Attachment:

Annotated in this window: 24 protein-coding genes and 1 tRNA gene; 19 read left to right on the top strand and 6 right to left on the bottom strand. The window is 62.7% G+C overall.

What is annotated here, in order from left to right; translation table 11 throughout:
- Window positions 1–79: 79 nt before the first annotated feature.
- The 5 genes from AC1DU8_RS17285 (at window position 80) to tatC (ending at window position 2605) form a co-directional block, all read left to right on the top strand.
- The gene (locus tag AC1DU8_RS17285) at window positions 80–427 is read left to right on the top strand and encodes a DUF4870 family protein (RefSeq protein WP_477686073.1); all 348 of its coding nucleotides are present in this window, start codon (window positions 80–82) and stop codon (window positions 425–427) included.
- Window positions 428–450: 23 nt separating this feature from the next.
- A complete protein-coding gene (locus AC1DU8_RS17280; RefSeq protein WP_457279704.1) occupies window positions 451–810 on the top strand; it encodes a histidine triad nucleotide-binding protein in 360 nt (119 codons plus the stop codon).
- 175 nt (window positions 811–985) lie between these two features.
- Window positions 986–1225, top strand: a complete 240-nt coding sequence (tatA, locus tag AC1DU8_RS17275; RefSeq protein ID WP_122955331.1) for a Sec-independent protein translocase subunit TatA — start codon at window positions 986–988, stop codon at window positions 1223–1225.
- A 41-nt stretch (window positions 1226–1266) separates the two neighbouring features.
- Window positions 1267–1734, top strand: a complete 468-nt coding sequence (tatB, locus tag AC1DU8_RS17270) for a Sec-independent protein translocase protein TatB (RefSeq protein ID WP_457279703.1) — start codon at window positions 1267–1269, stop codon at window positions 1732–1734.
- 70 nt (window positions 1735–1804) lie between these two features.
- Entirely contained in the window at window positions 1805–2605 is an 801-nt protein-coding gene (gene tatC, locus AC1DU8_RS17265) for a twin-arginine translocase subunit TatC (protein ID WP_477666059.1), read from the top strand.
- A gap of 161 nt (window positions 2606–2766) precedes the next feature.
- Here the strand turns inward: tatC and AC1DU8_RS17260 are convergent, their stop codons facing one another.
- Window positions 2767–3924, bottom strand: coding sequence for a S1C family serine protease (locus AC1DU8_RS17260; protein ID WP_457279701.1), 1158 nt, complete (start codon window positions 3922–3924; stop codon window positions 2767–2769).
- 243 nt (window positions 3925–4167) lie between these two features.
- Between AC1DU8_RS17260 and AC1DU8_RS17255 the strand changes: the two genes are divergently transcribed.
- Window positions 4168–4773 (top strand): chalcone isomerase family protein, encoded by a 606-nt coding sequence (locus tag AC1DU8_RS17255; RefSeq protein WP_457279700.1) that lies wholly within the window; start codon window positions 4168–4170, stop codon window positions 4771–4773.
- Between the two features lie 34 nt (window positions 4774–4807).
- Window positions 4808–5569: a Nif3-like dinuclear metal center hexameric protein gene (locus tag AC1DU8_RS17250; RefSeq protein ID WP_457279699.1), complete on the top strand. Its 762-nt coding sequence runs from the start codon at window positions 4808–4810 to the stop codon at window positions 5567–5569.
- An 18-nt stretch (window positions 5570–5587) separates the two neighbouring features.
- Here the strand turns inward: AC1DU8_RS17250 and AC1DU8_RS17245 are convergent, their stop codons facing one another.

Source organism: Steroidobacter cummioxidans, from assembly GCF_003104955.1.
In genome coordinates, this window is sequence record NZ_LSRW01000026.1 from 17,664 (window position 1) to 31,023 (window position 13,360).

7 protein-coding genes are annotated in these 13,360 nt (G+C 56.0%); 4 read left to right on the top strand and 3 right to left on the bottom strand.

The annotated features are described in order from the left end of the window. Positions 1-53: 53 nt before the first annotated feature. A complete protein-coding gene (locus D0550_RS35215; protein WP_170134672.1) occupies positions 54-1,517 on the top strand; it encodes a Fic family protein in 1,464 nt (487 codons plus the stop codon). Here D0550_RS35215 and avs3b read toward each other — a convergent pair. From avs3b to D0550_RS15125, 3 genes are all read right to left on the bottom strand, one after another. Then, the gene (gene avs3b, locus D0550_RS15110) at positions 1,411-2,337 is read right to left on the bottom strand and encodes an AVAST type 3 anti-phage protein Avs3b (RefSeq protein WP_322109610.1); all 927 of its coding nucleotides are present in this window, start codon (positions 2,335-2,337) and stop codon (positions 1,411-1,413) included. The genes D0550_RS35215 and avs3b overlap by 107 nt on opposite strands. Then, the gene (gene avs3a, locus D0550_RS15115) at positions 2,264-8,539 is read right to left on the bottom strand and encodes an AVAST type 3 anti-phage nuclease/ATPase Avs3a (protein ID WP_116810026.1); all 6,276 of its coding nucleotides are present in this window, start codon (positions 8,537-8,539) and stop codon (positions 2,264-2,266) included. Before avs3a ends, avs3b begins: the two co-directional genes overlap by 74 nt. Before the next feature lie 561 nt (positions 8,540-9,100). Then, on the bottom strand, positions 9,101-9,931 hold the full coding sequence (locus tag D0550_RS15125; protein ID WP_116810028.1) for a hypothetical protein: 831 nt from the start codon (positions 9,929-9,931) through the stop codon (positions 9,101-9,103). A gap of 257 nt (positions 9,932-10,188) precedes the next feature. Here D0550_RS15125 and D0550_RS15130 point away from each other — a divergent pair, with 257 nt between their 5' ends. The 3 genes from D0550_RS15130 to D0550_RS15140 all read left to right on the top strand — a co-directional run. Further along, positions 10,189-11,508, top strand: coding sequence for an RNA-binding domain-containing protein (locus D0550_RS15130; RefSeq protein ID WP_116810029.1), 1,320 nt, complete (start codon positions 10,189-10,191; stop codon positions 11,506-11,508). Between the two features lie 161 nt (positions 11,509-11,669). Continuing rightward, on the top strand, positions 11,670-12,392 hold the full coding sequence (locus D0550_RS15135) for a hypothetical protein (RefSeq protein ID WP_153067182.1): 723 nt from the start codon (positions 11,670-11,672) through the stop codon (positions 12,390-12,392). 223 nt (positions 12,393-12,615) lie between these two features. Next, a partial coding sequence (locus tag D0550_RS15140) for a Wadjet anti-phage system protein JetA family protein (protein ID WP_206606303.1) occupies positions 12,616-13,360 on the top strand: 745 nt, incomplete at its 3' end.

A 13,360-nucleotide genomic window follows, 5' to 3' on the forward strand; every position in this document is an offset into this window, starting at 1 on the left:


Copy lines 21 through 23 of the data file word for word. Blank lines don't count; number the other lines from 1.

- Window positions 4808–5569: a Nif3-like dinuclear metal center hexameric protein gene (locus tag AC1DU8_RS17250; RefSeq protein ID WP_457279699.1), complete on the top strand. Its 762-nt coding sequence runs from the start codon at window positions 4808–4810 to the stop codon at window positions 5567–5569.
- An 18-nt stretch (window positions 5570–5587) separates the two neighbouring features.
- Here the strand turns inward: AC1DU8_RS17250 and AC1DU8_RS17245 are convergent, their stop codons facing one another.